After all of Harrelson’s success in film acting one would also expect that he’s found his niche.  Except that he hasn’t — Harrelson, who has written and directed plays before — confesses that he feels more validated by his writing for the stage than for his acting.  He explains, “I have had a lot of luck in films, but there isn’t much that compares to being in a live theater and hearing people laugh at something that you wrote because they think it’s funny.” 

Finally, after all his contradictions in his current career it’s fascinating to discover that Harrelson feels that he is at the happiest point that he’s ever been.  “I love my life right now.  I don’t need to be more famous or more successful, I just want it to keep going the way it is,” he explains, and, based on his recent success, it’s easy to understand why he feels that way.

2 Comments

  1. Bryan Edward Avis via Facebook

    November 2, 2011 at 1:39 pm

    Would this work for an actor playing Charles Manson?

  2. Daily Actor via Facebook

    November 3, 2011 at 3:59 pm

    I think it’ll work for Woody 🙂 Me? Not so much…

Leave a Reply

http://www.dailyactor.com/wp-content/uploads/2017/11/Linnea-Berthelsen-Stranger-Things.jpg
Linnea Berthelse on Her ‘Stranger Things’ Audition and Keeping Her Role a Secret for a Year
“Sometimes when actors don’t get the part, it’s not always about an actor being a bad actor; it’s about connecting to the material.” – Linnea Berthelsen Stranger Things is back on our screens with its second season, something fans have been waiting for ever since season one arrived on Netflix in 2016. Returning to the […]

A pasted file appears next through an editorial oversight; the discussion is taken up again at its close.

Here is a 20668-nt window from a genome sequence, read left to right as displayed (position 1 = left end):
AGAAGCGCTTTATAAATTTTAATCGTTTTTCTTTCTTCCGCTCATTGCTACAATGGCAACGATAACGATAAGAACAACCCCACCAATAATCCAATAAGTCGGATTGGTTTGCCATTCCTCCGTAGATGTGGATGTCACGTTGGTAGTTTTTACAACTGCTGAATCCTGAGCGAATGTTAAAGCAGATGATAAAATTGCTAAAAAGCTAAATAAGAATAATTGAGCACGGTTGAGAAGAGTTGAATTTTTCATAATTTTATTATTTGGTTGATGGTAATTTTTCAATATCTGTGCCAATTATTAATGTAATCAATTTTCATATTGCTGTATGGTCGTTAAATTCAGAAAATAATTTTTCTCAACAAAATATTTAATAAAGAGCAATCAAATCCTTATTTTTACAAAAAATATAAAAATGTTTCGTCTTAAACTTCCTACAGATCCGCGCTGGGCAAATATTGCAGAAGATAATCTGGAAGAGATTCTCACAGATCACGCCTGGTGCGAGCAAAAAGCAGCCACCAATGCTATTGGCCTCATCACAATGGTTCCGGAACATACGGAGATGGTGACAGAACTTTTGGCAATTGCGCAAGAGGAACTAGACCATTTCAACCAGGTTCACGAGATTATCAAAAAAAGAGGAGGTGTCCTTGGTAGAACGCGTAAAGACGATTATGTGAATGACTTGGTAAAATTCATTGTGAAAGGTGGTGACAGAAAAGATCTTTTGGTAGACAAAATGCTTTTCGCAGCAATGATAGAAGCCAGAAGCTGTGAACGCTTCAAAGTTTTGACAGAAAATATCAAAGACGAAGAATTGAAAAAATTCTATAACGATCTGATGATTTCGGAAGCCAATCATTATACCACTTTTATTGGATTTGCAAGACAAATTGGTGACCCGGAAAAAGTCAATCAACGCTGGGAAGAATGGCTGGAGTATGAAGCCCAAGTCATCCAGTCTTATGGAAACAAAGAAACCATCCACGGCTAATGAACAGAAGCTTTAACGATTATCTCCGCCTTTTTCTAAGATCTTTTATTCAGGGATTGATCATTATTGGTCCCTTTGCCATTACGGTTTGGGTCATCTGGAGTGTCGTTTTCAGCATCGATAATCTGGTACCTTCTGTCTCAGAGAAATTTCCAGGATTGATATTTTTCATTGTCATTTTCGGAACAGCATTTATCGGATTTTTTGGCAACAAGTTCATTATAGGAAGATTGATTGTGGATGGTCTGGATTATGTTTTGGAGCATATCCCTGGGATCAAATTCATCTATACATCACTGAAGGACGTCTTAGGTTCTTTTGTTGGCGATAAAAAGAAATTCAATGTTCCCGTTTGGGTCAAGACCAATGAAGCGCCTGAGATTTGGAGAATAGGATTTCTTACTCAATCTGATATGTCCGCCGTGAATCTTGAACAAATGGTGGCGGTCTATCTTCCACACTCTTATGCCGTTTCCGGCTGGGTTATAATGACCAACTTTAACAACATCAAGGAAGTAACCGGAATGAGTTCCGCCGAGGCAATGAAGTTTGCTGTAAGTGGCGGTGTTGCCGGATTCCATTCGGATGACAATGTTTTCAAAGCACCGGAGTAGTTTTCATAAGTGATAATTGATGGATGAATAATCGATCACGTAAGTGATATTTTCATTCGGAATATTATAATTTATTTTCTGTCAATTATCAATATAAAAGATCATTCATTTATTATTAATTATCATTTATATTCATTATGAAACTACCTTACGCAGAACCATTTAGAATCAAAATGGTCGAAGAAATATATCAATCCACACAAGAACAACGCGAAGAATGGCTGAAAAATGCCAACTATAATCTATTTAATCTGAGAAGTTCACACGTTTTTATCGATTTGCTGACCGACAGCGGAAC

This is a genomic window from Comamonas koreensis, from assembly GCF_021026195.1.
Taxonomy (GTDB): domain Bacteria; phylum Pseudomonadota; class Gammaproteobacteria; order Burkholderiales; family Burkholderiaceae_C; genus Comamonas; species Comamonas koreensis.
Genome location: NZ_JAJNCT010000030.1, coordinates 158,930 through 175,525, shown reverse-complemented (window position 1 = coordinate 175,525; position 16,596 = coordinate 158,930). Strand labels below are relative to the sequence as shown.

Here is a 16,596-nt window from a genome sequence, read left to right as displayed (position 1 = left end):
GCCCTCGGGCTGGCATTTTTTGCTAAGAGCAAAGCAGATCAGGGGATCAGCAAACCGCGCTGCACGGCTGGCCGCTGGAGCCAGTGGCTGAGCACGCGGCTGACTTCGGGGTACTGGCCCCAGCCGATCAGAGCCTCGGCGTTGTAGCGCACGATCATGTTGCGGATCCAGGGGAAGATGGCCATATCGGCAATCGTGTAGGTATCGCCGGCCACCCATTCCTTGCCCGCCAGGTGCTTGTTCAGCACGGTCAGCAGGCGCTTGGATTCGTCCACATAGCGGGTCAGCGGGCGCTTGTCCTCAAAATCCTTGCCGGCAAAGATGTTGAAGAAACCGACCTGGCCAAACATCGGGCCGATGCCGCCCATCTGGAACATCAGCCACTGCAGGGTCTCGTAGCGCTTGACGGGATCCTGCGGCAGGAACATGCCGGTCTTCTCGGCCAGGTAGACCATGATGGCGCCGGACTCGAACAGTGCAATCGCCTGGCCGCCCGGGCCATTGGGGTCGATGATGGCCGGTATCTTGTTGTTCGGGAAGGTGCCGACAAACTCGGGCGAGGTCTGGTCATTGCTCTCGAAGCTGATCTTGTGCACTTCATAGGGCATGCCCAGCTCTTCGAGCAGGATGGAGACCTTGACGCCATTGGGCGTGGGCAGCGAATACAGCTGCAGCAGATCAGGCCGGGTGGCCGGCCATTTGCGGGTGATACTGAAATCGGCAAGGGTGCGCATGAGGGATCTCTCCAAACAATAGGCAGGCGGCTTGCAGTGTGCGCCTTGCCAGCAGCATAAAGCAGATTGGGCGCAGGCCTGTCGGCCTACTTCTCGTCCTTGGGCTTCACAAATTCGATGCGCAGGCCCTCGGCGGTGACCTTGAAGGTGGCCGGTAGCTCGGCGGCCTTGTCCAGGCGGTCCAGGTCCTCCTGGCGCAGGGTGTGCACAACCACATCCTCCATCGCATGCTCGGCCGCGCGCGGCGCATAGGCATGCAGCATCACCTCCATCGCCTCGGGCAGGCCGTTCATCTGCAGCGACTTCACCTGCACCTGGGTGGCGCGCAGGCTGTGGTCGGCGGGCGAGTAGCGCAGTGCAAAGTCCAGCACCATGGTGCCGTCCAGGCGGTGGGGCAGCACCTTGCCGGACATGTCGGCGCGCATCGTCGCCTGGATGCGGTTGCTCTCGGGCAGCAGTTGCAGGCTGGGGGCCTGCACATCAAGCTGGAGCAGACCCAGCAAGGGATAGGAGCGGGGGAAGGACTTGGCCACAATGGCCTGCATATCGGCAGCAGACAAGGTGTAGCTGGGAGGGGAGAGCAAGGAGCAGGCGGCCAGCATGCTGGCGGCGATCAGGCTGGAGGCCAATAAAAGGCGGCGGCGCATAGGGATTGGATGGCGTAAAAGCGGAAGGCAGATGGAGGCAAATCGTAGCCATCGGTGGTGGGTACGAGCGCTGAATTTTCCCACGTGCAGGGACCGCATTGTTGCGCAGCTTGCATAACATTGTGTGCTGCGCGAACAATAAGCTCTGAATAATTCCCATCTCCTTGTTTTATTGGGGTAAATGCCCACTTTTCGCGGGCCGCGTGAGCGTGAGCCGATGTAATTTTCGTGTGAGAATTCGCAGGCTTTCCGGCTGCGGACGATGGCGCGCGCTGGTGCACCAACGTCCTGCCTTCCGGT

http://www.dailyactor.com/wp-content/uploads/2017/11/jonathan-groff-hamilton.jpg
Jonathan Groff on Playing King George III in ‘Hamilton’: “I rehearsed for about a day, and then went into the show”
Can you even imagine stepping into a role in one of the biggest Broadway hits of all time with barely any time to prepare?
http://www.dailyactor.com/wp-content/uploads/2017/11/lina-esco-swat.jpg
Lina Esco on Playing the Only Female Officer on ‘S.W.AT.’: “I have to portray her as someone equal to all of the guys on her team”
"The important thing for me when I read scripts is how much respect I have for the character and how far I can take her" - Lina Esco
http://www.dailyactor.com/wp-content/uploads/2017/11/sam-rockwell-three-billboards.jpg
Sam Rockwell on Typecasting and One of His Worst Auditions
"I’m kind of a workhorse. It takes a toll" - Sam Rockwell
http://www.dailyactor.com/wp-content/uploads/2017/10/rachel-bloom-crazy-ex-girlfriend.jpg
Rachel Bloom: “The way that I learned comedy was not rigid, but this very specific technique taught by the Upright Citizens Brigade”
"I went from being a person who was doing moderately successful videos online and working as a moderately successful TV writer and aspiring to do this to having a Golden Globe." - Rachel Bloom